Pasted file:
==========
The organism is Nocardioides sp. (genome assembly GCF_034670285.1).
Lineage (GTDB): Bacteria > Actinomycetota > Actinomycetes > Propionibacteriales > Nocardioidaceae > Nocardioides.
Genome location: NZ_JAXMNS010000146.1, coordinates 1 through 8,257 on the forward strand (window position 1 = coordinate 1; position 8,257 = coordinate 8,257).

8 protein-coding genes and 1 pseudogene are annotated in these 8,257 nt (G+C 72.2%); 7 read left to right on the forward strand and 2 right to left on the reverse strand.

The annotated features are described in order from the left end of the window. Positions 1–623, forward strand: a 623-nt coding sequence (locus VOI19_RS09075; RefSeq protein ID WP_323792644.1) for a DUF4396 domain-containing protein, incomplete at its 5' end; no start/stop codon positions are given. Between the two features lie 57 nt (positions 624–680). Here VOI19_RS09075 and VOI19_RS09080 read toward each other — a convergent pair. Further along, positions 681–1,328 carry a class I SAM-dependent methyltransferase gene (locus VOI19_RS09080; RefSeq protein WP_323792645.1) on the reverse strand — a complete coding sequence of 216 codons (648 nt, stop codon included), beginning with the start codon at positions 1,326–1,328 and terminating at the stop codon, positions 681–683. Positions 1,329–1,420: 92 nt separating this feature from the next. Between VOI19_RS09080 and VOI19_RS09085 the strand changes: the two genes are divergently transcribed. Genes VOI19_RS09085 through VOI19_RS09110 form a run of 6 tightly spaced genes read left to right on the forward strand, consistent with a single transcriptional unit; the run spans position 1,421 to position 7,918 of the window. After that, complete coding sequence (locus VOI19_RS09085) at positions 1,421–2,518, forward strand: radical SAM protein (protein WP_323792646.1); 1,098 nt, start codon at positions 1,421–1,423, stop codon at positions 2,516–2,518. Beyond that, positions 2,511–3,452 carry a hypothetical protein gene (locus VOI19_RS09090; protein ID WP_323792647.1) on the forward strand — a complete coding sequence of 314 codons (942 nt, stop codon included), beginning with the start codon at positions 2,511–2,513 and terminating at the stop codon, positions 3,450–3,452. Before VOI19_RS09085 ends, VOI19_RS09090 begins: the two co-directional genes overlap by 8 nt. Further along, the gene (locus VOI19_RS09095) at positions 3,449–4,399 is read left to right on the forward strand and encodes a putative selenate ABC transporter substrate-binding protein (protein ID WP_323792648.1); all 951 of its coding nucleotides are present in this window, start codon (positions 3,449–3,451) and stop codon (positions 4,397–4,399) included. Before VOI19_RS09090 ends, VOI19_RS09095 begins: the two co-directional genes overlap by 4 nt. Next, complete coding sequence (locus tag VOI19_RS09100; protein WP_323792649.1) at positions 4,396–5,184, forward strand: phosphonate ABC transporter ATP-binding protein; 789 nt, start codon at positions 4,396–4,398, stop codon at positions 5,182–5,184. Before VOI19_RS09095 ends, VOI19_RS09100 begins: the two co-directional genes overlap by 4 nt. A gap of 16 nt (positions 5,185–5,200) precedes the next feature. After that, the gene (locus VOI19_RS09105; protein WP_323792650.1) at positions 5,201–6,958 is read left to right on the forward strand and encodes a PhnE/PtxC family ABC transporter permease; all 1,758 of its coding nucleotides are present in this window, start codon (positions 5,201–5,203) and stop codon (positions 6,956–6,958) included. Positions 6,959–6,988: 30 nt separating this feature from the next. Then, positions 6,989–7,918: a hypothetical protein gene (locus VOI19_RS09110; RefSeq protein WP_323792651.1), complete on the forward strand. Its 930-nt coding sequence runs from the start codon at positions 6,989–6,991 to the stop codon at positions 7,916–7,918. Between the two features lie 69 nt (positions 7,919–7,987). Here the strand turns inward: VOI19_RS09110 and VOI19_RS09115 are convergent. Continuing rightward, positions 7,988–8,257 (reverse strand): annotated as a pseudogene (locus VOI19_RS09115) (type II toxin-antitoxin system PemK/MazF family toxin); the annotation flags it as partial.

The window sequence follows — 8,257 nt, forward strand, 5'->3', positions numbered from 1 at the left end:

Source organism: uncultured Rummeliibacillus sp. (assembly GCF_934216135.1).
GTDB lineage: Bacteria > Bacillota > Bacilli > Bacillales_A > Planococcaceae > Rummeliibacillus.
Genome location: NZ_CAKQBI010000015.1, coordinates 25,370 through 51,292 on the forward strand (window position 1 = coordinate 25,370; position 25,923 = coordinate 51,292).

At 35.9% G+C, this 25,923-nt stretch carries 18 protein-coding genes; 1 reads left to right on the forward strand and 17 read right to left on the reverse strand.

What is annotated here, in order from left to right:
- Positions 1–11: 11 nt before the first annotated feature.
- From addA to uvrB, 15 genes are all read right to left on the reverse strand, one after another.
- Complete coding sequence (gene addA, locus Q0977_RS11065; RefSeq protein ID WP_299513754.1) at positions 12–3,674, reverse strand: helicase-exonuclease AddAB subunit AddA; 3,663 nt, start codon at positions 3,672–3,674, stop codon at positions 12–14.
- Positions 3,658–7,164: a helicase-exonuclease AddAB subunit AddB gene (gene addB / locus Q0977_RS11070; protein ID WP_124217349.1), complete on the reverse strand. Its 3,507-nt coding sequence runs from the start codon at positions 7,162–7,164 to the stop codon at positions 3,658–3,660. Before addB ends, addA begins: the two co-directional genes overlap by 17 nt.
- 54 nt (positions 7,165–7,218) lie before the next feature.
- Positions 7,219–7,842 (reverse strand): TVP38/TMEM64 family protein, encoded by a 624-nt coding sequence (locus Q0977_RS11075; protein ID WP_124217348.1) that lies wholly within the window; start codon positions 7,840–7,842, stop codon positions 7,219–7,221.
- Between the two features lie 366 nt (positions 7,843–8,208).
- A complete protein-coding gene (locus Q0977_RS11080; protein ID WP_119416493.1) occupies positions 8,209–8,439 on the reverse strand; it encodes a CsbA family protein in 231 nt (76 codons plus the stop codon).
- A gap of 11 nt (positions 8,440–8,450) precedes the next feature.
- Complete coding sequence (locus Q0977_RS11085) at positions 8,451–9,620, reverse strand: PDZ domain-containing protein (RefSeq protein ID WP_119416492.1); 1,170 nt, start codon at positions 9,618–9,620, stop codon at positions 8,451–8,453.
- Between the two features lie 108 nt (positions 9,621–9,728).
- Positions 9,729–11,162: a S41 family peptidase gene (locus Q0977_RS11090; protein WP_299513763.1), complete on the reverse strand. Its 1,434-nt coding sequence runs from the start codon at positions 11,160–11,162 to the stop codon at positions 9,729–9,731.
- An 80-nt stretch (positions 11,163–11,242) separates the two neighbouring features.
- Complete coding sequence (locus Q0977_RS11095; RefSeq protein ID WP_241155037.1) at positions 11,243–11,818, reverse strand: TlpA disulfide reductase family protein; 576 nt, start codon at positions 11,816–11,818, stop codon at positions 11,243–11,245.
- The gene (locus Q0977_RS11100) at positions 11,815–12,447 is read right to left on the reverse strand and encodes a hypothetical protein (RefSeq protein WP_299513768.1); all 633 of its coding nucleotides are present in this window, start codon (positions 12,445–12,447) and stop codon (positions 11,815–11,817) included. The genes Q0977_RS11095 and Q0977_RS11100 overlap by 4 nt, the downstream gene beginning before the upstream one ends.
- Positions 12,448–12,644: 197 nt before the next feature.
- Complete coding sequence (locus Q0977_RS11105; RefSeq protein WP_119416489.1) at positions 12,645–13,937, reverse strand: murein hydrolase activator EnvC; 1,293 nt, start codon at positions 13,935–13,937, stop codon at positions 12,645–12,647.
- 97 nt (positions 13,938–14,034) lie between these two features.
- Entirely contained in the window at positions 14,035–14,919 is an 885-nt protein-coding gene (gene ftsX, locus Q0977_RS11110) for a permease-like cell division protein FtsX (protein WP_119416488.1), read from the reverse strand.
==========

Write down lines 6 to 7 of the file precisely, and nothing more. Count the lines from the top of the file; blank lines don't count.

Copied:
The window sequence follows — 8,257 nt, forward strand, 5'->3', positions numbered from 1 at the left end:

Source organism: uncultured Rummeliibacillus sp. (assembly GCF_934216135.1).